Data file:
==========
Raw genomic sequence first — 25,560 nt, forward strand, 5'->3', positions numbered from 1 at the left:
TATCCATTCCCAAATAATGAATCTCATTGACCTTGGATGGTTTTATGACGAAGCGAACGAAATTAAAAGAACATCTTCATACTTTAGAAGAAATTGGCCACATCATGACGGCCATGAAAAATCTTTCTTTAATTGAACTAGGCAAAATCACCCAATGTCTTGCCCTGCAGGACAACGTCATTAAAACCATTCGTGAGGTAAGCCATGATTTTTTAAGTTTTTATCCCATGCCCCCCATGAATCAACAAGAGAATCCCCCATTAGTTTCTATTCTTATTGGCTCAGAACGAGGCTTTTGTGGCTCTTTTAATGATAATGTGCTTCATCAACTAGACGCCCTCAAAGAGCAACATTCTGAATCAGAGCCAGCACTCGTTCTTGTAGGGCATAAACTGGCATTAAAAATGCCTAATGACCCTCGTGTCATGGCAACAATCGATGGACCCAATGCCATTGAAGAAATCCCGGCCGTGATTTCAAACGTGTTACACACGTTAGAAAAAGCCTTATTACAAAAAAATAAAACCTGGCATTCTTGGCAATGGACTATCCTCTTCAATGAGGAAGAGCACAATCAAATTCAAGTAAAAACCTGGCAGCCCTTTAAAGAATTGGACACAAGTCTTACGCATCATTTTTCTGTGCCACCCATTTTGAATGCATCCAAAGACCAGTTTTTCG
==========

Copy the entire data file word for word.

Raw genomic sequence first — 25,560 nt, forward strand, 5'->3', positions numbered from 1 at the left:
TATCCATTCCCAAATAATGAATCTCATTGACCTTGGATGGTTTTATGACGAAGCGAACGAAATTAAAAGAACATCTTCATACTTTAGAAGAAATTGGCCACATCATGACGGCCATGAAAAATCTTTCTTTAATTGAACTAGGCAAAATCACCCAATGTCTTGCCCTGCAGGACAACGTCATTAAAACCATTCGTGAGGTAAGCCATGATTTTTTAAGTTTTTATCCCATGCCCCCCATGAATCAACAAGAGAATCCCCCATTAGTTTCTATTCTTATTGGCTCAGAACGAGGCTTTTGTGGCTCTTTTAATGATAATGTGCTTCATCAACTAGACGCCCTCAAAGAGCAACATTCTGAATCAGAGCCAGCACTCGTTCTTGTAGGGCATAAACTGGCATTAAAAATGCCTAATGACCCTCGTGTCATGGCAACAATCGATGGACCCAATGCCATTGAAGAAATCCCGGCCGTGATTTCAAACGTGTTACACACGTTAGAAAAAGCCTTATTACAAAAAAATAAAACCTGGCATTCTTGGCAATGGACTATCCTCTTCAATGAGGAAGAGCACAATCAAATTCAAGTAAAAACCTGGCAGCCCTTTAAAGAATTGGACACAAGTCTTACGCATCATTTTTCTGTGCCACCCATTTTGAATGCATCCAAAGACCAGTTTTTCG